Of all the parrots kept as pets, cockatoos are the most rehomed birds. The reason for this is not the cockatoo, but instead is often due to a lack of planning, understanding, and dedication on the part of the owner. People see a sweet baby cockatoo covered in those soft, angelic down feathers and think “I’ll just take you home, put you in a cage, get you out when it’s convenient for me, and it will stay like this forever.” They purchase a baby cockatoo without any prior research or experience with a large bird. (A cockatiel doesn’t count here.) When a year or so passes and their once angelic baby too begins to transforms into a white-feathered devil, the frustrated owner gives up and posts an ad on craigslist trying to find the bird another temporary home, breaking quite a few hearts and stressing the bird out severely.

All birds are sweet when they’re babies, they’re ignorant! They do not yet have an understanding of the world around them. They have no idea how powerful their beak is or how to use their wings. They learn these things from their flock. Since we decided to take these birds from the wild, we become their flock. Parrots learn over behaviors over time, and too often, inexperienced owners do not handle negative behaviors in the correct way. They overstimulate females and taunt males, thinking a small nip is cute and harmless. Thinking yelling "no" and "shut up" will teach the bird anything except biting equals attention. This leads to bad behaviors on the part of the bird, which are reinforced by bad behaviors by the owners.

Cockatoos are extremely intelligent, need a lot of exercise, and are really, REALLY loud. Umbrella cockatoos can produce noises upwards of 130dB, that is significantly louder than standing directly next to a jackhammer. They can damage your hearing permanently. (And during mating season, you best believe they are going to contact call.) They also produce an absurd amount of dust and owners often need several air purifiers to keep everyone healthy, both bird and owner. Because owners tend to incorrectly handle young cockatoos, they tend to be spoiled rotten and behavioral problems, such as screaming, plucking, lunging, and self-mutilation, are rampant.

It is rare for most people to have as much time and effort that is needed to provide a cockatoo with a forever home. Cockatoos need a ton of toys. While you can make your own much better, cheaper toys, most people claim they do not have the time, and chose to buy toys. This can get very costly. They also need several forging toys, searching for food should be how they are spending 50-70% of their time. Make it hard for them, they have been seen using tools in the wild, they don’t need you to show them where the food is. Boredom and hormones are the root of most behavioral problems. While we cannot change their nature, we can provide them with as much stimulation as possible. If not, cockatoos have been known to rip bars out of “indestructible” cages and destroy wooden furniture, doors, and other expensive household fixtures.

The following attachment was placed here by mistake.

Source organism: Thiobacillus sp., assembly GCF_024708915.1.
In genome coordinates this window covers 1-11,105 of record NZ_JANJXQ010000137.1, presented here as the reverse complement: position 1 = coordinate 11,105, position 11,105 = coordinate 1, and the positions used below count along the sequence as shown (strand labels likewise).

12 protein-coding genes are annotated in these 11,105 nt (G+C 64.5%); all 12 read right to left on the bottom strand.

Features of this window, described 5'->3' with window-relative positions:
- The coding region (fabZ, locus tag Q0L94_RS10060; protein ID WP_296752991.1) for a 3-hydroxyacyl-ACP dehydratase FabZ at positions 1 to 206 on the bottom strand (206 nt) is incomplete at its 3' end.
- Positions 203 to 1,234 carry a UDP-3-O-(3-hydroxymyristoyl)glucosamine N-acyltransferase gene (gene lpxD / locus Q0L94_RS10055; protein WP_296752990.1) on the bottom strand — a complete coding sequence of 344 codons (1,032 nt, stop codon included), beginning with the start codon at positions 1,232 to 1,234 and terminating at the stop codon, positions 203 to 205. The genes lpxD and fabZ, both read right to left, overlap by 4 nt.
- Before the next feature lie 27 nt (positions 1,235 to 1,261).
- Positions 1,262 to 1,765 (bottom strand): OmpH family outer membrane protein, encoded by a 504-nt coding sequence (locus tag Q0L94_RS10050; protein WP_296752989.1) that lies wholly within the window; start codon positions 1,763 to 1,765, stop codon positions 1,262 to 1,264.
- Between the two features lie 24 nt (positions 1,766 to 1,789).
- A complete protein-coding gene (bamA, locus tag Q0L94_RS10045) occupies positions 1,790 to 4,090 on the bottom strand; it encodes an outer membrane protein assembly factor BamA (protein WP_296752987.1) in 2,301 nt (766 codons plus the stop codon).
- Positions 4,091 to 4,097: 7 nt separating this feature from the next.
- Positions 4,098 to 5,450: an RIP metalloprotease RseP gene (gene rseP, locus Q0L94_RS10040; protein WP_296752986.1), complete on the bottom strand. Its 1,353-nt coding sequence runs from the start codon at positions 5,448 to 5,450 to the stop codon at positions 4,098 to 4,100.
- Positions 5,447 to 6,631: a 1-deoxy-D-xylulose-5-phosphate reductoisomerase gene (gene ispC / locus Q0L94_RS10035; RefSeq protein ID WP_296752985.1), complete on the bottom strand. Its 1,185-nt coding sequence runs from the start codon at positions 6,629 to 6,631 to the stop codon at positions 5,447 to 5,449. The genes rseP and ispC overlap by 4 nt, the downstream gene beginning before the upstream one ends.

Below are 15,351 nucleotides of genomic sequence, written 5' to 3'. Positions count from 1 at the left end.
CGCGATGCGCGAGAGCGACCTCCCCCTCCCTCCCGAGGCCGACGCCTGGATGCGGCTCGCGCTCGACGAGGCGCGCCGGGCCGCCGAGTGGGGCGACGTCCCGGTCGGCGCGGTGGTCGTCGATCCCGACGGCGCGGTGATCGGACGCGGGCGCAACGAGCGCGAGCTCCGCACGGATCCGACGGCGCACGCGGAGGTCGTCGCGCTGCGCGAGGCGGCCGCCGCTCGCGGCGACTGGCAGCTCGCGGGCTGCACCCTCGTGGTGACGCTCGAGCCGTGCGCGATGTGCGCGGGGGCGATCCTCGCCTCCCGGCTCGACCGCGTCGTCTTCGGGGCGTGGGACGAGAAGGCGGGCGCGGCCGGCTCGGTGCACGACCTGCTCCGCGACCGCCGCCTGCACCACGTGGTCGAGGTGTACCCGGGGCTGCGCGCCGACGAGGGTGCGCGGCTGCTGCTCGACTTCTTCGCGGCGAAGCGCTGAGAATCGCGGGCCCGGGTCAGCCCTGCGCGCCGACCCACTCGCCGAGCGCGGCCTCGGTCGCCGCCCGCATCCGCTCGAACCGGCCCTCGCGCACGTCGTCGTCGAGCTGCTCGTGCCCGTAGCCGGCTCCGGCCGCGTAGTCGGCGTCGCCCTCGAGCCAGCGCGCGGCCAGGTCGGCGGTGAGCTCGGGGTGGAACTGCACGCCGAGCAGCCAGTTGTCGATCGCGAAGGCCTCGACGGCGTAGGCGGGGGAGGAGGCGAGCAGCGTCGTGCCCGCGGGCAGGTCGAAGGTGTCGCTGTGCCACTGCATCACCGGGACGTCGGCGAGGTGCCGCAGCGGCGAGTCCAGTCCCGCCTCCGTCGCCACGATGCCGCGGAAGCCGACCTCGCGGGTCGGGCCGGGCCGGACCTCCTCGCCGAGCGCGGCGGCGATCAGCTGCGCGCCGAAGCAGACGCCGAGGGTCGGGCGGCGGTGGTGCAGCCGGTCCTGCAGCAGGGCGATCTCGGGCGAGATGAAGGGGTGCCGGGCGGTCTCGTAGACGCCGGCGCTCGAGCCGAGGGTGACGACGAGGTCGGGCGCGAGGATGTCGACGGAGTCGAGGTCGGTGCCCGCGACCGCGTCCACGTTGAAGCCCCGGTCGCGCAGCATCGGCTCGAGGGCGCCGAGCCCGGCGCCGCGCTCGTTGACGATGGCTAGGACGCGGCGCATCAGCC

Galah AKA Rose Breasted Cockatoo

Which bird is best?

This list is no where near exhaustive. There are dozens of species and subspecies of parrots kept as pets. However, birds, as with all animals, need to be researched extensively before being brought home. Birds are major commitments, each with specific needs, wants, and emotions. Parrots are not "one type fits all." They have extremely long lifespans and require a great deal of upkeep. However, for all the work they demand, they reward their owners with unwavering love, respect, and joy. Birds leave us in a constant sense of awe and wonder with their amazing intelligence, perfect timing and quick wit.

If you decide a bird is the correct choice for your family, home, and lifestyle, don't jump to find breeders. Always try adoption first. There are many reasons adult birds are preferred over baby and adolescent birds. In addition to having developed their personalities and a lower price tag, at any given point, there hundreds of discarded birds in shelters and rescues, awaiting their one true forever home. While some birds come from neglectful or traumatic situations, most birds in shelters come from comfortable, loving homes. Medical, financial or other types of emergency situations arise, causing birdie to be bumped out of it's once happy home.

The bottom line is no bird is "best." All birds have distinct personalities, big brains, and warm hearts. All it takes is the right person to find the right bird.